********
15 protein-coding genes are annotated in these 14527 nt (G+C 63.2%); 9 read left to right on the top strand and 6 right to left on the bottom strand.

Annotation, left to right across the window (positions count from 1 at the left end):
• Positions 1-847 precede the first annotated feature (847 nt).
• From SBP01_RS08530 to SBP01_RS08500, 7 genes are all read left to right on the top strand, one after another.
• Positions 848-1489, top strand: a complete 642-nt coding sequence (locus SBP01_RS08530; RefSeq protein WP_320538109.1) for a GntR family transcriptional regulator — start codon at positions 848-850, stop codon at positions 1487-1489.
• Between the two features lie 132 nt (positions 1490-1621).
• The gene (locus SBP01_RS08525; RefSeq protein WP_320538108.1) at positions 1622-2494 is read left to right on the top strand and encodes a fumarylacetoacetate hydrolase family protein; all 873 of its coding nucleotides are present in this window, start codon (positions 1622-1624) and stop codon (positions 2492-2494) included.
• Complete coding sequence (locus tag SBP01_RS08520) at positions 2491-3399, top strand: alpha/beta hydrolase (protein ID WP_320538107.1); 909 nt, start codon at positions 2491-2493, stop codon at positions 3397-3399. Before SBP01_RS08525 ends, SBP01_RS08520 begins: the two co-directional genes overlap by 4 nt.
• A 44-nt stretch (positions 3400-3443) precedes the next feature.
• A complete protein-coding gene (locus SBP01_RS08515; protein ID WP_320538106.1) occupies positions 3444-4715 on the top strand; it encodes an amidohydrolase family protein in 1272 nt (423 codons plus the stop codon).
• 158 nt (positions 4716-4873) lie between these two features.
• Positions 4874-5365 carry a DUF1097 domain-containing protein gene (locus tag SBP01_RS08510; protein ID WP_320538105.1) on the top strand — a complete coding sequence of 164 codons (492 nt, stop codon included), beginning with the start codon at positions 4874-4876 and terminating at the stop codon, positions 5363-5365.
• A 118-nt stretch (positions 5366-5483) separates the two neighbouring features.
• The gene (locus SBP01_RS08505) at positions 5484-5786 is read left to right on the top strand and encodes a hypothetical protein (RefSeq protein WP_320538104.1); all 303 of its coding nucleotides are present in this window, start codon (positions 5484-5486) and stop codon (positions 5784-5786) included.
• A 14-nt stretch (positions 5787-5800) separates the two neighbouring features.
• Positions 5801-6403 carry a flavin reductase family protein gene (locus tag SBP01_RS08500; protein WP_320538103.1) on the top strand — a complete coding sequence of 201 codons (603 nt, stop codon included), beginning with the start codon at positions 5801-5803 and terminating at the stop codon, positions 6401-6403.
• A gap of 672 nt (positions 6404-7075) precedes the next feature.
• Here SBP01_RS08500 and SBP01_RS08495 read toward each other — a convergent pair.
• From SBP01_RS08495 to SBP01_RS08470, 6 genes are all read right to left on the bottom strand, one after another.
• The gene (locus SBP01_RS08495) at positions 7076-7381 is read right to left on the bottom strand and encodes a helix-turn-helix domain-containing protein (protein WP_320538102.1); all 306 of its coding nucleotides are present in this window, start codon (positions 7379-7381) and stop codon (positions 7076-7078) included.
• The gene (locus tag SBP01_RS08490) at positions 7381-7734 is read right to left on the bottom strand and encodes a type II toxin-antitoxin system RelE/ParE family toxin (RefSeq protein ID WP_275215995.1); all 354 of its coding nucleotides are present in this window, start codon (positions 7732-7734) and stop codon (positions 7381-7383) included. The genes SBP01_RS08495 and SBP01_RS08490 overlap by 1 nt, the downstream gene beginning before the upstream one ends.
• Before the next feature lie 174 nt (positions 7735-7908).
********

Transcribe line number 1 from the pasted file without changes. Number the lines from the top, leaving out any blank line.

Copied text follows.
15 protein-coding genes are annotated in these 14527 nt (G+C 63.2%); 9 read left to right on the top strand and 6 right to left on the bottom strand.